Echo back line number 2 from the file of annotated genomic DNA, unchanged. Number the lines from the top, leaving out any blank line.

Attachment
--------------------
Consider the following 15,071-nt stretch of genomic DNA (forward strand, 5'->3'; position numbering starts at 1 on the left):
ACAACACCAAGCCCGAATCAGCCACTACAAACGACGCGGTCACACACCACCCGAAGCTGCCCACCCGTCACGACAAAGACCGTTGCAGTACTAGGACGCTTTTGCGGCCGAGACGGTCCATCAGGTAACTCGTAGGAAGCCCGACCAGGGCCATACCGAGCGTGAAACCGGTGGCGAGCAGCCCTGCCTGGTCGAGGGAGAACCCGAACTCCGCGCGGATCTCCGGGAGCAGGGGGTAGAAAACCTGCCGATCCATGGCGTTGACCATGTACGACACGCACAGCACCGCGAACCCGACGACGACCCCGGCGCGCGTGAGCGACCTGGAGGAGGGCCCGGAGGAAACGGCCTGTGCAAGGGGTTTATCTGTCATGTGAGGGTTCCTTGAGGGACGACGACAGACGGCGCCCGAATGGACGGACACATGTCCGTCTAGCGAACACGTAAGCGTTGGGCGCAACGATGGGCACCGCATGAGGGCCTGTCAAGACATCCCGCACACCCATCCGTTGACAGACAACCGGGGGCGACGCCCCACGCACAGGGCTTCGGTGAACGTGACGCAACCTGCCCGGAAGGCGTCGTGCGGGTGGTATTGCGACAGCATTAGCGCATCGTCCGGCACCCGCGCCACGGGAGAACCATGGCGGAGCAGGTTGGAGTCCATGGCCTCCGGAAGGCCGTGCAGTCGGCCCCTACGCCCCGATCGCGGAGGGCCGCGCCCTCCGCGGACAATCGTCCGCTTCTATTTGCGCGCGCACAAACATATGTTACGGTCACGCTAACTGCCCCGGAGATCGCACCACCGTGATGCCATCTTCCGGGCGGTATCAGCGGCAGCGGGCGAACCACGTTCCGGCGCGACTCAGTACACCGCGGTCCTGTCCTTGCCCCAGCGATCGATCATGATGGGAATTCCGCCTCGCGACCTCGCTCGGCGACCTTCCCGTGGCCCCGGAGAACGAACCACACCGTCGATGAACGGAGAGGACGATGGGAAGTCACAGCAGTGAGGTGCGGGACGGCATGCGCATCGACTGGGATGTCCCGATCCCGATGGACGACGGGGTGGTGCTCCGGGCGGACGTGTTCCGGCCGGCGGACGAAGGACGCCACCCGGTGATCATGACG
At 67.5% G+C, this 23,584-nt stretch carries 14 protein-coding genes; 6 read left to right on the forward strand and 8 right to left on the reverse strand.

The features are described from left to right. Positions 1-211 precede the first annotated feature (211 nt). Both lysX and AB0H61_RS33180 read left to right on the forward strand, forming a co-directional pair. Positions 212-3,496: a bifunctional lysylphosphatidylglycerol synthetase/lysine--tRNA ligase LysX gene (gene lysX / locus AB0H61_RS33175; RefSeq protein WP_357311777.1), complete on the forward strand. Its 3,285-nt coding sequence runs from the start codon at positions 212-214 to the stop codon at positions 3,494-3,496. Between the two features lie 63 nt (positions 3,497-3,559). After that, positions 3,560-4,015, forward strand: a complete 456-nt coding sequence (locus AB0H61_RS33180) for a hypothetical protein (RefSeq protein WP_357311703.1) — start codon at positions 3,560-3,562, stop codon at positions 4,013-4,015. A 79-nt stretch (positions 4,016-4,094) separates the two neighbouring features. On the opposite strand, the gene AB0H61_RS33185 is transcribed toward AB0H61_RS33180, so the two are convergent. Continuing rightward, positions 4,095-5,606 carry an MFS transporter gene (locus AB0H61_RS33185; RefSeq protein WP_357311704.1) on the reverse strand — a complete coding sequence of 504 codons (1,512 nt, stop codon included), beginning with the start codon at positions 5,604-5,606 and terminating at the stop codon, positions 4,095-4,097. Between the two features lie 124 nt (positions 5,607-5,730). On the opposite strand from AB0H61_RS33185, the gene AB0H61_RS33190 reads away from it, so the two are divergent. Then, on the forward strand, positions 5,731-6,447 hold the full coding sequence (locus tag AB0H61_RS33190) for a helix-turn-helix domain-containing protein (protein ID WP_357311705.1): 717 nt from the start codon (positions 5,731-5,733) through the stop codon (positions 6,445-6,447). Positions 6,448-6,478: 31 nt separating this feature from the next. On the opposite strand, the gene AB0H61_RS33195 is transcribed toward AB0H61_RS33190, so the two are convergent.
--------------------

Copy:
ACAACACCAAGCCCGAATCAGCCACTACAAACGACGCGGTCACACACCACCCGAAGCTGCCCACCCGTCACGACAAAGACCGTTGCAGTACTAGGACGCTTTTGCGGCCGAGACGGTCCATCAGGTAACTCGTAGGAAGCCCGACCAGGGCCATACCGAGCGTGAAACCGGTGGCGAGCAGCCCTGCCTGGTCGAGGGAGAACCCGAACTCCGCGCGGATCTCCGGGAGCAGGGGGTAGAAAACCTGCCGATCCATGGCGTTGACCATGTACGACACGCACAGCACCGCGAACCCGACGACGACCCCGGCGCGCGTGAGCGACCTGGAGGAGGGCCCGGAGGAAACGGCCTGTGCAAGGGGTTTATCTGTCATGTGAGGGTTCCTTGAGGGACGACGACAGACGGCGCCCGAATGGACGGACACATGTCCGTCTAGCGAACACGTAAGCGTTGGGCGCAACGATGGGCACCGCATGAGGGCCTGTCAAGACATCCCGCACACCCATCCGTTGACAGACAACCGGGGGCGACGCCCCACGCACAGGGCTTCGGTGAACGTGACGCAACCTGCCCGGAAGGCGTCGTGCGGGTGGTATTGCGACAGCATTAGCGCATCGTCCGGCACCCGCGCCACGGGAGAACCATGGCGGAGCAGGTTGGAGTCCATGGCCTCCGGAAGGCCGTGCAGTCGGCCCCTACGCCCCGATCGCGGAGGGCCGCGCCCTCCGCGGACAATCGTCCGCTTCTATTTGCGCGCGCACAAACATATGTTACGGTCACGCTAACTGCCCCGGAGATCGCACCACCGTGATGCCATCTTCCGGGCGGTATCAGCGGCAGCGGGCGAACCACGTTCCGGCGCGACTCAGTACACCGCGGTCCTGTCCTTGCCCCAGCGATCGATCATGATGGGAATTCCGCCTCGCGACCTCGCTCGGCGACCTTCCCGTGGCCCCGGAGAACGAACCACACCGTCGATGAACGGAGAGGACGATGGGAAGTCACAGCAGTGAGGTGCGGGACGGCATGCGCATCGACTGGGATGTCCCGATCCCGATGGACGACGGGGTGGTGCTCCGGGCGGACGTGTTCCGGCCGGCGGACGAAGGACGCCACCCGGTGATCATGACG